🔎 Unit 1: Scientific Foundations of Psychology
1.0Unit 1 Overview: Scientific Foundations of Psychology
1.1Introducing Psychology: The Historical Progression of Psychology
1.2Research Methods in Psychology
1.3The Experimental Method
1.5Statistical Analysis in Psychology
🧠 Unit 2: Biological Bases of Behavior
2.0Unit 2 Overview: Biological Bases of Behavior
2.1Interaction of Heredity and Environment
2.3Overview of the Nervous System and the Neuron
2.7Tools for Examining Brain Structure and Function
2.8The Adaptable Brain: Neural Fluidity
👀 Unit 3: Sensation and Perception
3.0Unit 3 Overview: Sensation and Perception
3.1Principles of Sensation
3.2Principles of Perception
3.5Auditory Sensation and Perception
📚 Unit 4: Learning
4.0Unit 4 Overview: Learning
🤔 Unit 5: Cognitive Psychology
5.0Unit 5 Overview: Cognitive Psychology
5.1Introduction to Memory
5.5Forgetting and Memory Distortion
5.6Biological Bases of Memory
5.7Introduction to Thinking and Problem Solving
5.8Biases and Errors in Thinking
5.9Introduction to Intelligence
5.10Psychometric Principles and Intelligence Testing
👶 Unit 6: Developmental Psychology
6.0Unit 6 Overview: Developmental Psychology
6.1The Lifespan and Physical Development in Childhood
6.2Social Development in Childhood
6.3Cognitive Development in Childhood
6.5Adulthood and Aging
🤪 Unit 7: Motivation, Emotion, & Personality
7.0Unit 7 Overview: Motivation, Emotion, and Personality
7.1Theories of Motivation
7.2Specific Topics in Motivation
7.3Theories of Emotion
7.4Stress and Coping
7.5Introduction to Personality
7.6Psychoanalytic Theories of Personality
7.7Behaviorism and Social Cognitive Theories of Personality
7.8Humanistic Theories of Personality
7.9Trait Theories of Personality
🛋 Unit 8: Clinical Psychology
8.0Unit 8 Overview: Clinical Psychology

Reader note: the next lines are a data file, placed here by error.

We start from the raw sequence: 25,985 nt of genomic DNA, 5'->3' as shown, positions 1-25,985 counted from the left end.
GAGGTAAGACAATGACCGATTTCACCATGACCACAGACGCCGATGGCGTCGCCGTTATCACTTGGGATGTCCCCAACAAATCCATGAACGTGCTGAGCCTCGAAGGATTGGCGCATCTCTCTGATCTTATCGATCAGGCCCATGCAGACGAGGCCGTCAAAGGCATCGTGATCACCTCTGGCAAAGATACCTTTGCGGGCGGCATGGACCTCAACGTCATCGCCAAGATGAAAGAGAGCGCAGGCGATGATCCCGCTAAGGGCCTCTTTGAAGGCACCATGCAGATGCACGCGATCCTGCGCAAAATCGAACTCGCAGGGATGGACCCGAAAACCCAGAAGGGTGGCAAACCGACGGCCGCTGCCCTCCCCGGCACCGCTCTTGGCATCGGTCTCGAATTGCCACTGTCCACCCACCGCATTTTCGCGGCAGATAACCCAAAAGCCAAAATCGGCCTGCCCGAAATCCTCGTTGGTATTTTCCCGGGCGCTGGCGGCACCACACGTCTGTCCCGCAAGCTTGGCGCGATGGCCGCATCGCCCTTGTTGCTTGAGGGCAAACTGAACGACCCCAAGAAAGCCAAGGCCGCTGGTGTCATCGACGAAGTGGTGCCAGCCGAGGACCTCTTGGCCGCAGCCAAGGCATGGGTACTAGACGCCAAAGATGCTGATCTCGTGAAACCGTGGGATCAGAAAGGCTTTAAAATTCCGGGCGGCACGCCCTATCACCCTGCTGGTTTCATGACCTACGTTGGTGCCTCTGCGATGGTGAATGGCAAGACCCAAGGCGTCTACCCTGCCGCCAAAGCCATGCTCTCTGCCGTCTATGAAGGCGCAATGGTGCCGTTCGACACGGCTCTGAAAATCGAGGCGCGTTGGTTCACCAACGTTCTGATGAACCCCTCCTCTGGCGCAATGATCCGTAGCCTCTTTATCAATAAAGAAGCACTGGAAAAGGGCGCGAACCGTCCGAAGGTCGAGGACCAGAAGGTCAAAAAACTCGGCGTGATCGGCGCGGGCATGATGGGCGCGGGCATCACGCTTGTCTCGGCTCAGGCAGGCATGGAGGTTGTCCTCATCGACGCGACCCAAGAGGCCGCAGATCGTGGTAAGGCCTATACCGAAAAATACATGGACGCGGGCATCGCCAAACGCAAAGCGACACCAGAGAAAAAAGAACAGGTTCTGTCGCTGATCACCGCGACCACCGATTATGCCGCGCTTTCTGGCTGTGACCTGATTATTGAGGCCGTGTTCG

8.1Introduction to Psychological Disorders
8.2Psychological Perspectives and Etiology of Disorders
8.3Neurodevelopmental and Schizophrenic Spectrum Disorders
8.4Bipolar, Depressive, Anxiety, and Obsessive-Compulsive and Related Disorders
8.5Trauma- and Stressor Related, Dissociative, and Somatic Symptom and Related Disorders
8.6Feeding and Eating, Substance and Addictive, and Personality Disorders
8.7Introduction to Treatment of Psychological Disorders
8.8Psychological Perspectives and Treatment of Disorders
8.9Treatment of Disorders from the Biological Perspective
👫 Unit 9: Social Psychology
9.0Unit 9 Overview: Social Psychology
9.1Attribution Theory and Person Perception
9.2Attitude Formation and Attitude Change
9.3Conformity, Compliance, and Obedience
9.4Group Influences on Behavior and Mental Processes
9.5Bias, Prejudice, and Discrimination
9.6Altruism and Aggression
🧐 Multiple Choice Questions (MCQ)
✍️ Free Response Questions (FRQ)
⏱️ 5 min read
September 18, 2020
Descriptive statistics are numerical data used to measure and describe characteristics of groups, and this includes measures of variation. Therefore, descriptive statistics describe the data📊.
Inferential statistics provide a way to see validity drawn from the results of the experiment🧪🔬. Inferential statistics tell what the data means.
Interpreting and constructing graphs📈 and calculating simple descriptive statistics….
The measures of central tendency are median, mean, and mode.
Median is the middle score of distribution. Mean is the average of a set of scores. Mode is the most frequently recurring score.
If two scores appear the most frequently, the distribution is bimodal. If three or more scores appear most frequently, the distribution is multimodal.
For example, take this sets of numbers here:
5, 10, 5, 7, 12, 15, 18
The median is the middle of the data set when the numbers are in order so it is 7.
The mode is 5 because it occurs the most.
The mean is (5 + 10 + 5 + 7 + 12 + 15 + 18)/7 = 10.286
Standard deviation is a measure of variability mentioning scores of distribution and the mean. It is used to assess how far the values are spread below and above the mean.
The Z score tells how far a number is below or above the mean in terms of standard deviation.
Correlation coefficient describes how well two variables are correlated. The correlation coefficient ranges from -1 to +1. The closer to -1 or +1, the stronger the correlation.